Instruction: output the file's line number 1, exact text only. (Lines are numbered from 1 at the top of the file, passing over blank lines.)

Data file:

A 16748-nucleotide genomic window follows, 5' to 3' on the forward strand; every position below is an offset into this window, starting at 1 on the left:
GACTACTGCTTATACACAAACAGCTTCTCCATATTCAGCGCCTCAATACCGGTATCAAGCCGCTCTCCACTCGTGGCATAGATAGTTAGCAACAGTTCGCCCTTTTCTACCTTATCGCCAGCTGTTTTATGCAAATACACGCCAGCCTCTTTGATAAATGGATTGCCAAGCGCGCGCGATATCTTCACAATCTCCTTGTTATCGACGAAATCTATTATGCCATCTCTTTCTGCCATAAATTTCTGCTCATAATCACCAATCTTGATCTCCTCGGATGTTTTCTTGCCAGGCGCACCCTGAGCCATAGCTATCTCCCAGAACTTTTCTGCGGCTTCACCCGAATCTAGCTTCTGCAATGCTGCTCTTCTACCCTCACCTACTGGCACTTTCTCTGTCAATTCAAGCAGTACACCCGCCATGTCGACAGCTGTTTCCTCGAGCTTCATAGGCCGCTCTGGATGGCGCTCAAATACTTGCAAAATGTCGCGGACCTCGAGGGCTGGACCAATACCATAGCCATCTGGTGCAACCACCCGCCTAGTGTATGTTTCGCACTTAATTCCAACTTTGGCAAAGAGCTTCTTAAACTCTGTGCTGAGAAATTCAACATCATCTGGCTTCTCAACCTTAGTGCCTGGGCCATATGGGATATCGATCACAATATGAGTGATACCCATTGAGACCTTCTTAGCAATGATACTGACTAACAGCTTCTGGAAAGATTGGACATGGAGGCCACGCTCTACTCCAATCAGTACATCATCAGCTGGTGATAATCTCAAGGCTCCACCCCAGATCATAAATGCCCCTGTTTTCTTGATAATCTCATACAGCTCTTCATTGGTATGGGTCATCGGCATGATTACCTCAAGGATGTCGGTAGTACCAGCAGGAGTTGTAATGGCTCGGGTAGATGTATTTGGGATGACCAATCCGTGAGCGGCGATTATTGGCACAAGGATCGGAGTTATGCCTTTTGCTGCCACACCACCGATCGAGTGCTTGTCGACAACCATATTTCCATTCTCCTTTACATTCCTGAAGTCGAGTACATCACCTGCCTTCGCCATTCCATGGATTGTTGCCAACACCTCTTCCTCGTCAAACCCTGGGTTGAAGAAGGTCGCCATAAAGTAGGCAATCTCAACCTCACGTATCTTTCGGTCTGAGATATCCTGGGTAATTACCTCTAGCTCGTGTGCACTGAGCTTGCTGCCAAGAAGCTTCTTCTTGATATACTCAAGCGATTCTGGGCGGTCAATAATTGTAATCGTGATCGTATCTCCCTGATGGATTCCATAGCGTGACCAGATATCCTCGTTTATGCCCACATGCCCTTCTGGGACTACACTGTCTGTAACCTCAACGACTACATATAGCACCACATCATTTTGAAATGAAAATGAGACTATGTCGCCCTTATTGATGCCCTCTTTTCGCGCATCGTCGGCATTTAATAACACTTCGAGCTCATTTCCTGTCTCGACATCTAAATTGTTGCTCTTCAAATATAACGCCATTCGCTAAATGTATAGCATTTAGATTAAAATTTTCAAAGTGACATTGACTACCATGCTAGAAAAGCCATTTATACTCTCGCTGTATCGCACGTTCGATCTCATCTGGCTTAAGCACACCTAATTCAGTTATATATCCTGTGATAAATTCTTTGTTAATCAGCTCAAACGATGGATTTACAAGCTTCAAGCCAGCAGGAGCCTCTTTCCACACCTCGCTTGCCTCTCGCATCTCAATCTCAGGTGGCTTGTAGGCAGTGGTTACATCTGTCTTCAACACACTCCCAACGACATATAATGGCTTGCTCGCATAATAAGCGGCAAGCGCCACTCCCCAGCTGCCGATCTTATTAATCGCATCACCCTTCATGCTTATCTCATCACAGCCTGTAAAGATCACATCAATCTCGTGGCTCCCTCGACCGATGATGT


A 16748-nucleotide genomic window follows, 5' to 3' on the forward strand; every position below is an offset into this window, starting at 1 on the left: